What are Bitcoin futures?
Once the contract has been established both the buyer and the seller are obligated to go through with the transaction at the predetermined price on which they agreed, not taking into account the current market prices.
Bitcoin futures are based on the exact same principles of traditional financial assets futures. These were introduced to hedge the investment risk in financial markets by evening out the price when the underlying asset is prone to volatility.
Bitcoin futures, like traditional futures, use leverage, which means that an investor does not have to own the entire amount of BTCs to take a position.
How to trade Bitcoin futures: Positions Explained
There are two positions which can be taken in a contract, the “long” position, and the “short” position respectively.
By taking positions both parties will have some degree of protection against any potential losses due to Bitcoin price fluctuations.
The buyer is the one that usually “goes short”, as he or she is looking for the best price he/she can get. The seller “goes long” with the purpose of getting more money for his/her Bitcoins when the contract expires.
Short and long
If you adopt a long position on Bitcoin, you speculate that its price will rise in the future. When you predict that prices will go up, you will have an interest in purchasing a call option. This type of option will enable the purchase of Bitcoin at a pre-set price in the future. For instance, considering Bitcoin’s current price is 4,000 USD and you see a rise of 10,000 USD in 5 months later, you’d pay more for a call option that lets you buy Bitcoin for 4, 000 USD in 5 months when the market buying price is 10,000 USD.
If one assumes a short position on Bitcoin, you predict that the crypto coin prices will drop. The put options allow you to sell Bitcoin at an established date in the future and at a price above the one you predict in the future. Say if that the Bitcoin price is of 4,000 USD and you expect the price to drop to 1,000 USD in 5 months, then put options give you the possibility of selling Bitcoin for 4,000 USD in 5 months when everybody else is selling at the market price of 1,000 USD.
The long position is similar to buying the underlying asset itself, with the main advantage here being that it gives you more leverage.
The call and put options both have a certain date at which they expire. If you don’t sell your option at any time before the expiration date, there are two scenarios that can happen.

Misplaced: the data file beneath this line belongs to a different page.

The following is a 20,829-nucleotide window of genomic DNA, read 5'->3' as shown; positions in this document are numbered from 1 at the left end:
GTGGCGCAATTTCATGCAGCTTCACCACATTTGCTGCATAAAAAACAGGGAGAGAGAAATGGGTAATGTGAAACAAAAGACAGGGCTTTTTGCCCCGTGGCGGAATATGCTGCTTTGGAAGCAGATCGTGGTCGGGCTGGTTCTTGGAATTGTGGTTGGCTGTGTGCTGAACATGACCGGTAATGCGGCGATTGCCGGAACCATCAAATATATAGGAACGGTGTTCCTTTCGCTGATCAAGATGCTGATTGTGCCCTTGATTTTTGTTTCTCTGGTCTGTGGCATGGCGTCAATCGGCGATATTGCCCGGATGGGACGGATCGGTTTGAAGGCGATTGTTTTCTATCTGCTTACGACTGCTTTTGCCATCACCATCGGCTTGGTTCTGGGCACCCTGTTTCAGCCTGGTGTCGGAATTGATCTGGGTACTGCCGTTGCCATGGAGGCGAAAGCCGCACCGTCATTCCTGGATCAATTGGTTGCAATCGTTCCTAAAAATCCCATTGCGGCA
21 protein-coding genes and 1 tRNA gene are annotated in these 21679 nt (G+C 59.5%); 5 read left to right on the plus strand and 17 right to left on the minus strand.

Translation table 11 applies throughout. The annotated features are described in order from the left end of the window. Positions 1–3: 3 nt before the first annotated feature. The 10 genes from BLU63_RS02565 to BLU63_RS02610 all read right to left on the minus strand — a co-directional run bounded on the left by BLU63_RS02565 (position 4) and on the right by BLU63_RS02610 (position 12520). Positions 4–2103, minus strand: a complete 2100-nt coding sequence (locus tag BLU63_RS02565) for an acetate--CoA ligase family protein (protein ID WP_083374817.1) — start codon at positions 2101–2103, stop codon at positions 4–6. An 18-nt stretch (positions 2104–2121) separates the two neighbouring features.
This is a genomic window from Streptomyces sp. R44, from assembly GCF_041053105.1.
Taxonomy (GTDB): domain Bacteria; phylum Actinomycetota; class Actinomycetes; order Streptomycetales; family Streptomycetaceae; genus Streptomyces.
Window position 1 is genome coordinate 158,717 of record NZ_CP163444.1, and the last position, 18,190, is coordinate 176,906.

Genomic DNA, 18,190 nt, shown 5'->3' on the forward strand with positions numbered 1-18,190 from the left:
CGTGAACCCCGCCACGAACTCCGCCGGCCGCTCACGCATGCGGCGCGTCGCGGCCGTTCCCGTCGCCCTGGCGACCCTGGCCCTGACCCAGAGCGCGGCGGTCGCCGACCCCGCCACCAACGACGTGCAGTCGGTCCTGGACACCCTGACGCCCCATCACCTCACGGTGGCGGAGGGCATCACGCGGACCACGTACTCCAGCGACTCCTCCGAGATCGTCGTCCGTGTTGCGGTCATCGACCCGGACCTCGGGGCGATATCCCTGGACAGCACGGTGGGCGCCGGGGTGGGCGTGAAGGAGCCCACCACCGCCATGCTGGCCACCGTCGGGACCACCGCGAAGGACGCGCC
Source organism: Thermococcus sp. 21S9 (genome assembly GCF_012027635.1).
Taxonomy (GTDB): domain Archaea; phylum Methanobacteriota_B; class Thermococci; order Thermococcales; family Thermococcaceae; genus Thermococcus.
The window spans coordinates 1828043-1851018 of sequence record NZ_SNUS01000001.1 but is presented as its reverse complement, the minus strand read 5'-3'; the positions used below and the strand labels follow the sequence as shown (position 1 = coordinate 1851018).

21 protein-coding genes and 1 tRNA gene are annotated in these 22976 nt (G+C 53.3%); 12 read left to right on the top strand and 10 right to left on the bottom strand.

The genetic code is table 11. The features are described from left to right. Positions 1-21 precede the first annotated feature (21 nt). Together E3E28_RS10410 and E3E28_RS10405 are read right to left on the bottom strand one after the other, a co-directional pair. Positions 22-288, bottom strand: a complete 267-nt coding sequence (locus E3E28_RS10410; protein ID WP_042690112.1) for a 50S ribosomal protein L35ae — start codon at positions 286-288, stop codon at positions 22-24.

If the price rises as you predicted, then your option is very valuable as you can buy BTC cheaper than current market prices. Therefore, this option is “in the money”. When your option does not bring you any profit, then your option is “out of the money.” If the option is “in the money,” you will get the value of Bitcoin in cash, due to CME Bitcoin futures being settled in cash. The other scenario involves you losing all your money from your account.
Let’s suppose you have entered a contract in which you are selling 5 BTC for the price of 20,000 USD at a set date. But if the prices go higher than 20,000 USD before the established date, it would be normal not to want to go through with the contract anymore and sell cheap.
So what is there to do now? Well, to keep both parties happy, the exchange on which you trade the futures will let you sell at the current price of 21,000 USD to minimize your losses, but the other party will receive compensation from your margin account.
This type of transaction is not settled on the expiration date of the contract, but on all days trading is available on the exchange, respecting the current market prices.
But to be able to do so, you will have to set up an initial margin when you start the contract. The minimum margin or maintenance margin is also determined by the broker. If you start emptying your margin account, a margin call is triggered and your broker will require to fund your account back to the initial margin.
But if you are not able to fill the margin account back when the margin call is made, then the broker is entitled to sell your assets at an even more unprofitable price.
How to trade Bitcoin futures: Exchanges
There are currently two exchanges that accept Bitcoin futures: The Cboe futures exchange and the CME Group. You can choose the exchange you want but it would be recommended that you select the one with the highest number of Bitcoin futures issued, as they offer more liquidity.
Note: Futures exchanges are not open 24/7 like the trading markets, instead they have an operating interval of 6 days per week.
To be able to trade on these exchanges you have also to be a broker. To qualify for this position, you must pay a high fee of hundreds of thousands of dollars. Individual investors that can’t fork up the fee have to resort to finding a broker who already trades on CME.
The next step is to open an account with this broker. A fee will be required for his or her services as acting as an intermediary. A margin account is a more preferred option than a cash account because if something goes wrong the broker needs a way of solving the deal amiably which can only be done via margin accounts.
On any broker’s profile page listed on the exchange, there will be featured a list of industries as well as the financial assets in which he or she is specialized in trading. Select the one that features Bitcoin futures.
You must also take note that there are some differences between Cboe and CME in terms of:
- Margin requirements. CME has a 35% margin requirement while Cboe has 40%.
- Contract expirations
- Halt limits
Trading with Bitcoin futures still has a long way to come before it can be adopted by more brokers. Because of this, this type of futures contract is very scarce as a trading option on all trading platforms. If you’re interested in the more widespread spot bitcoin trading, here’s a nice guide on how to trade bitcoin.